‘McMafia’ – BBC1

Having heard a few conflicting reports about the Beeb’s new gangster drama McMafia I wasn’t sure what to expect. It was one of those shows where I think I’ll give it 10 minutes and if it’s rubbish I’ll turn it off. Especially given as it was on New Years Day and I knew it was set in the world of international finance, I wondered if my hungover brain would be able to follow the plot. But, while I could never be described as a mathematical wizz, I’ve got some grounding in telly finance at least, having watched and enjoyed Billions on Sky1. If I could hang on in there for Wall Street insider trading, how much more difficult could the European version be? The spreadsheets in the credits are anything but enticing, but, thankfully, James Norton is.

Turns out, it was fine. We’re introduced to Norton as Alex Godman, a City fund manager raised in England but part of a rich and influential Russian family. His super-wealthy parents escaped the current Russian regime, and it seems like his Dad is an oligarch at odds with Putin (although the President is no mentioned by name). Going back would be impossible, and probably extremely dangerous, so Dad is severely depressed and pines for Moscow while his glamorous Mum worries about his state of mind.

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‘Detectorists: Series 3, Episode 6’ – BBC4

This week, with the UK under deep snowdrifts we bid goodbye to the always summery Detectorists. As the watchful magpie reminds us, our heroes should be looking up not down. Their metal detectors are pretty useless in this case, and it’s in the branches of the lovely old tree, beneath which we’ve seen them shelter for so many years, where the trickster magpies have hidden their ancient hoard.

The tiny heartbreaks of this series have done their job and we are rewarded with stronger happier relationships. Lance with his daughter Kate and his girlfriend Toni, who are not at odds with each other for his affection, and who seem like they could be excellent friends. TV writers take note; women can be friends, not just bitchy rivals. It was a shock to see Lance’s horrible ex-wife Maggie return (played with relish and skill by Lucy Benjamin). She had a useful but very short storyline. Her evil plans were scuppered easily. Maybe she was a little underused?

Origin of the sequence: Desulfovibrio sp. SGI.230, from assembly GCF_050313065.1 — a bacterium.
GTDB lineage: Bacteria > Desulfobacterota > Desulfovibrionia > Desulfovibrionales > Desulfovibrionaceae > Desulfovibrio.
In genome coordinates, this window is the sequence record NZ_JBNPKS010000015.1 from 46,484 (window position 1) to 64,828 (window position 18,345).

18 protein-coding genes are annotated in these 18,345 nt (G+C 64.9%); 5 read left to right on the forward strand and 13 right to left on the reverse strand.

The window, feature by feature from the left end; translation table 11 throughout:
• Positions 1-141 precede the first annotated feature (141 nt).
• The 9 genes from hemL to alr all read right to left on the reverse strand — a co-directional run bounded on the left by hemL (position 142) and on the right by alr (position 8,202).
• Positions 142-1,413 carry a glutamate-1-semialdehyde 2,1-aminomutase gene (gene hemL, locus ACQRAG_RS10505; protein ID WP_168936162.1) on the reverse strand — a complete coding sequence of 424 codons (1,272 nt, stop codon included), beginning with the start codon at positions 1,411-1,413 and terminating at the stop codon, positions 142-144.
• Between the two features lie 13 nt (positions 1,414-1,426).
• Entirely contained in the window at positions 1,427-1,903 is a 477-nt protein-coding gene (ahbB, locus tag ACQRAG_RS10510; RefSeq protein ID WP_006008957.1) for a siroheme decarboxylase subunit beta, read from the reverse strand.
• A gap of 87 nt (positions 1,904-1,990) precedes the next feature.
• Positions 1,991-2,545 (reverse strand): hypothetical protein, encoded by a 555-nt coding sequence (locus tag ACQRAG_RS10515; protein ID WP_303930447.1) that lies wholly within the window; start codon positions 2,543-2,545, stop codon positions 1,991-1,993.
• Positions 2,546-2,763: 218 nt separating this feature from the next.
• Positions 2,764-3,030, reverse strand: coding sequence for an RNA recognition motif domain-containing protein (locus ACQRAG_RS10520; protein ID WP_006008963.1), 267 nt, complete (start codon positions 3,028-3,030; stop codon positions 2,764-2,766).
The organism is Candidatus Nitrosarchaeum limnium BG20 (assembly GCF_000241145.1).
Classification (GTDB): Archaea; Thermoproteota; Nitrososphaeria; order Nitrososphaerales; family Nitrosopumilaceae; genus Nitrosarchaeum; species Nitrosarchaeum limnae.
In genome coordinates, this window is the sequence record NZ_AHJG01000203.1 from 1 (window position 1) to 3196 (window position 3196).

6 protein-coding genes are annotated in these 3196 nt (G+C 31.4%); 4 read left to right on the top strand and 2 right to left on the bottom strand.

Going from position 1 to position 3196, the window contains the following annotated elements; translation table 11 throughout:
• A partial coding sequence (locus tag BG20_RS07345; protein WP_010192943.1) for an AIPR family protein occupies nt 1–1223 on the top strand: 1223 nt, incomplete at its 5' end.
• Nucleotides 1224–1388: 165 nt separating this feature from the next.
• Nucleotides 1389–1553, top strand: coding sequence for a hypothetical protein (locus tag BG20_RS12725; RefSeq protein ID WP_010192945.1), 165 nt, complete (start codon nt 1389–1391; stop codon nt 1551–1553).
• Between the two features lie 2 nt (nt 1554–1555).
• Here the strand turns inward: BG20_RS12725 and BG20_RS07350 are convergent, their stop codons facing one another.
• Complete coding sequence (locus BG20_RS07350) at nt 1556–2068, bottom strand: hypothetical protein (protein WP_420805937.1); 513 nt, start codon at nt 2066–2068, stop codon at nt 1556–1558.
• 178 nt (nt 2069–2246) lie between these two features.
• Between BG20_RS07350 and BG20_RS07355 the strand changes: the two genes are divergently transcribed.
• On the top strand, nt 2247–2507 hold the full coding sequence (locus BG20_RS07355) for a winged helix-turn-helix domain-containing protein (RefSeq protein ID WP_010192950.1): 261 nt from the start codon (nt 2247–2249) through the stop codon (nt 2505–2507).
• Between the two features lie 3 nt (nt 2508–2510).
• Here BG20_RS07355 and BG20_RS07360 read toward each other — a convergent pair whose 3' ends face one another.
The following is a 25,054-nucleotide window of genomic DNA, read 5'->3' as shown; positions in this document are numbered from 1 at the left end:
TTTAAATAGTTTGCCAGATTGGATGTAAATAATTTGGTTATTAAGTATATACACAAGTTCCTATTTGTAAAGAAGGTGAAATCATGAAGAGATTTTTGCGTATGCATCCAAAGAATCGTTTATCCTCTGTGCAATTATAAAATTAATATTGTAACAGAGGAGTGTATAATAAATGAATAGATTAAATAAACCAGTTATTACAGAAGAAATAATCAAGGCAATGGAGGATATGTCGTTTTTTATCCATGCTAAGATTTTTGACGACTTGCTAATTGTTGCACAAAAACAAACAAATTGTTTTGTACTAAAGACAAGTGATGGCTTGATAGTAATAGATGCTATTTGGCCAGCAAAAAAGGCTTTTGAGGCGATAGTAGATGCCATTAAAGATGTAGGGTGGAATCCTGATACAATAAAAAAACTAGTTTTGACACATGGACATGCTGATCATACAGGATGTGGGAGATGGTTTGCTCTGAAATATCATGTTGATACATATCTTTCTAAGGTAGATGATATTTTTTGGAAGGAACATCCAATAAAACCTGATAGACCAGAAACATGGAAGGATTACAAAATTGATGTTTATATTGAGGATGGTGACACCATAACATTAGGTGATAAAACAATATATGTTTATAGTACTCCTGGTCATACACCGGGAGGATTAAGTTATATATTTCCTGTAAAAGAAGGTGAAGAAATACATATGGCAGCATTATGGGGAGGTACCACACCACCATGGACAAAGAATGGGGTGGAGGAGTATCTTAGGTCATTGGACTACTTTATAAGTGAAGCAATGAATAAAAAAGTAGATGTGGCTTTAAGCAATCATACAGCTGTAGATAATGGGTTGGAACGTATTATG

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‘The Great British Bake Off: Series 7’ – On the Box

“I have cried over cake. I have shouted at a pie” admit the contestants in the pre-credits introduction. I myself have sulked at a chocolate brownie (too runny, even after hours in the oven) and thrown a hissy fit about a millionaire’s shortbread (Mr H had to take over and do caramel batch number three. It was impossible!). If baked goods make you emotional too, you know you’re in the right place. GBBO, episode 1 of series 7. Strap in for high-octane oven based excitement!

It’s week number one of the contest and it’s cake week. Which should in no way be mistaken for a cake walk – it’s quite the opposite. Blue-eyed silver fox Paul Hollywood promises the judging will get harder. I’m not sure that’s actually possible. Every year I enjoy watching the optimistic people who try to hide their failures with extra icing sugar, another layer of ganache or hidden at the bottom of the stack. Don’t they realise by now that Mary Berry has laser-guided vision for anything overbaked, underbaked or a bit shitty looking?

Almost like the producers read the internet too, Mel and Sue dive straight in and say the unsayable word ‘moist’. By itself it does sound sticky, sexual and faintly smelly. But in terms of sponge cake, it’s absolutely key.

Back to basics, says Paul. Good, says I. I’m sick of people using ingredients you can only track down on the Dark Web and have to purchase in bulk with a stash of little blue pills to make it look more harmless. And yes to creativity but enough with creating concoctions that seem like a mixologist’s fever dream. Shame then that the back to basics proclamation lasted for just about one task.

The Great British Bake Off

Surprisingly the technical challenge was jaffa cakes. What? I thought that was a brand name. To be fair, I’m no expert because they are revolting. I’m hoping next week it’s Tunnock’s Tea Cakes – giant dancing ones like at the 2014 Commonwealth Games.

The ‘show-stopper challenge’, which is a term that gets slightly more annoying each time you hear it, was mirror cake. WTF? This is week one people! It’s meant to be relatively easy – for the contestants to put them at their ease in one of the strangest kitchens in the world, covered from bunting to tent flap with cameras and microphones. And it’s meant to be a nice gentle welcome back to the returning audience, inspiring us to get back in the kitchen and cover every surface with flour, not trying to put us off with such complicated creations. The only nod to the beginners was that so many contestants restarted their Genoise sponge cake I was surprised everyone managed to finish in time. Maybe they had to give them all an extra half an hour?

So, the guy with the dryest, saddest-looking cake lost and was booted out of the tent. Lee, we hardly knew you.But Jane, who won the ‘star baker’ accolade shouldn’t rest on her laurels. After watching all the previous series my advice is to aim for fourth or fifth place for most of the challenges until the last few weeks. Don’t set the judges expectations too high, but do solid work. Mid-table results until you’re in the final 6 and then you can show off what you’ve learnt from the judges and your fellow contestants. everyone loves a contestant who has ‘been on a journey’. Goosbery fool-proof!

Episode one of GBBO is now available on iPlayer